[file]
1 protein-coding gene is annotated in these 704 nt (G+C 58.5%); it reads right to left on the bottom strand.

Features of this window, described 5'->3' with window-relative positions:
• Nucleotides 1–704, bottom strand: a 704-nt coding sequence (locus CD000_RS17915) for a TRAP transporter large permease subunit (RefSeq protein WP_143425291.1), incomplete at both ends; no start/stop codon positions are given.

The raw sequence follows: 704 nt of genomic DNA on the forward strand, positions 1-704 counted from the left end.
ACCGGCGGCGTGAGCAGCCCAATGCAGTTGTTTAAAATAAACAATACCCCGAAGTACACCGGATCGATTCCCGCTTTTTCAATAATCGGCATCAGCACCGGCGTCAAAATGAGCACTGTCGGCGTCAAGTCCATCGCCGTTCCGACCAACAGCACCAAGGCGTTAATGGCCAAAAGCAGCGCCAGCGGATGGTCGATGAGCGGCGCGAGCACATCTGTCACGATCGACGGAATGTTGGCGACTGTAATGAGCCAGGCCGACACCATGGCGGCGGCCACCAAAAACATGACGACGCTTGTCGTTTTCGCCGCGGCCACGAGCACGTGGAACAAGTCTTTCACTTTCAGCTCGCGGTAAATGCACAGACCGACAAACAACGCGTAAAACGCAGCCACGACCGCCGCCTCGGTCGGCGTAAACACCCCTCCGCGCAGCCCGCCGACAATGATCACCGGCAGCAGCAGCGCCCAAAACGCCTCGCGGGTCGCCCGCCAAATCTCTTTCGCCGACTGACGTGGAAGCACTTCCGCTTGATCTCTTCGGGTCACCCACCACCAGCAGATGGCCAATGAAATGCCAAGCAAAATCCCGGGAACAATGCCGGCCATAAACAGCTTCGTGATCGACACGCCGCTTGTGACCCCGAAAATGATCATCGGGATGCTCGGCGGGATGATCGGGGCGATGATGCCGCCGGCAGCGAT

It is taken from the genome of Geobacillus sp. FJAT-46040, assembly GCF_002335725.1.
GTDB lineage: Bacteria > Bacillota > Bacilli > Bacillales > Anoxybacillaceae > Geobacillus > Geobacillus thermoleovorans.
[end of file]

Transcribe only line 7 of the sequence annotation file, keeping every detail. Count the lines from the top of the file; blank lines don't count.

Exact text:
GTDB lineage: Bacteria > Bacillota > Bacilli > Bacillales > Anoxybacillaceae > Geobacillus > Geobacillus thermoleovorans.